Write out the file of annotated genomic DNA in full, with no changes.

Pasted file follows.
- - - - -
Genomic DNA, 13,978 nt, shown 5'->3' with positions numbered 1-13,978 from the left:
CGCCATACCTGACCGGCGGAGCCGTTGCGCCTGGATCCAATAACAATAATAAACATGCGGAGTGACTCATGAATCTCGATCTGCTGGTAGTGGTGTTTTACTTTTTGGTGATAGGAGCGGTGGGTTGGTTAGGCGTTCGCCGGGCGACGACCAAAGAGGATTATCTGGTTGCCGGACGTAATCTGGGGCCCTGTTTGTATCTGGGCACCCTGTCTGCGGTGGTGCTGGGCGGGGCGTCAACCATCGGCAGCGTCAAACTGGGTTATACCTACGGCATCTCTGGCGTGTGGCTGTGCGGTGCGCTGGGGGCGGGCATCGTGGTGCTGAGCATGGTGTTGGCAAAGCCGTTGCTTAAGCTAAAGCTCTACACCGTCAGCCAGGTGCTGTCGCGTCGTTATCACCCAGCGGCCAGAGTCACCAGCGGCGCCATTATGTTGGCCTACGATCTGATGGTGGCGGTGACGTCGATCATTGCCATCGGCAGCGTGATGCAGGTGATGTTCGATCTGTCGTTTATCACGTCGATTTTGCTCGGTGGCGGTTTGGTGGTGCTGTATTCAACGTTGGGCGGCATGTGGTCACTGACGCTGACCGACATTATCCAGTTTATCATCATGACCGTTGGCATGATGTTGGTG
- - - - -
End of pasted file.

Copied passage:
Genomic DNA, 13,978 nt, shown 5'->3' with positions numbered 1-13,978 from the left:
CGCCATACCTGACCGGCGGAGCCGTTGCGCCTGGATCCAATAACAATAATAAACATGCGGAGTGACTCATGAATCTCGATCTGCTGGTAGTGGTGTTTTACTTTTTGGTGATAGGAGCGGTGGGTTGGTTAGGCGTTCGCCGGGCGACGACCAAAGAGGATTATCTGGTTGCCGGACGTAATCTGGGGCCCTGTTTGTATCTGGGCACCCTGTCTGCGGTGGTGCTGGGCGGGGCGTCAACCATCGGCAGCGTCAAACTGGGTTATACCTACGGCATCTCTGGCGTGTGGCTGTGCGGTGCGCTGGGGGCGGGCATCGTGGTGCTGAGCATGGTGTTGGCAAAGCCGTTGCTTAAGCTAAAGCTCTACACCGTCAGCCAGGTGCTGTCGCGTCGTTATCACCCAGCGGCCAGAGTCACCAGCGGCGCCATTATGTTGGCCTACGATCTGATGGTGGCGGTGACGTCGATCATTGCCATCGGCAGCGTGATGCAGGTGATGTTCGATCTGTCGTTTATCACGTCGATTTTGCTCGGTGGCGGTTTGGTGGTGCTGTATTCAACGTTGGGCGGCATGTGGTCACTGACGCTGACCGACATTATCCAGTTTATCATCATGACCGTTGGCATGATGTTGGTG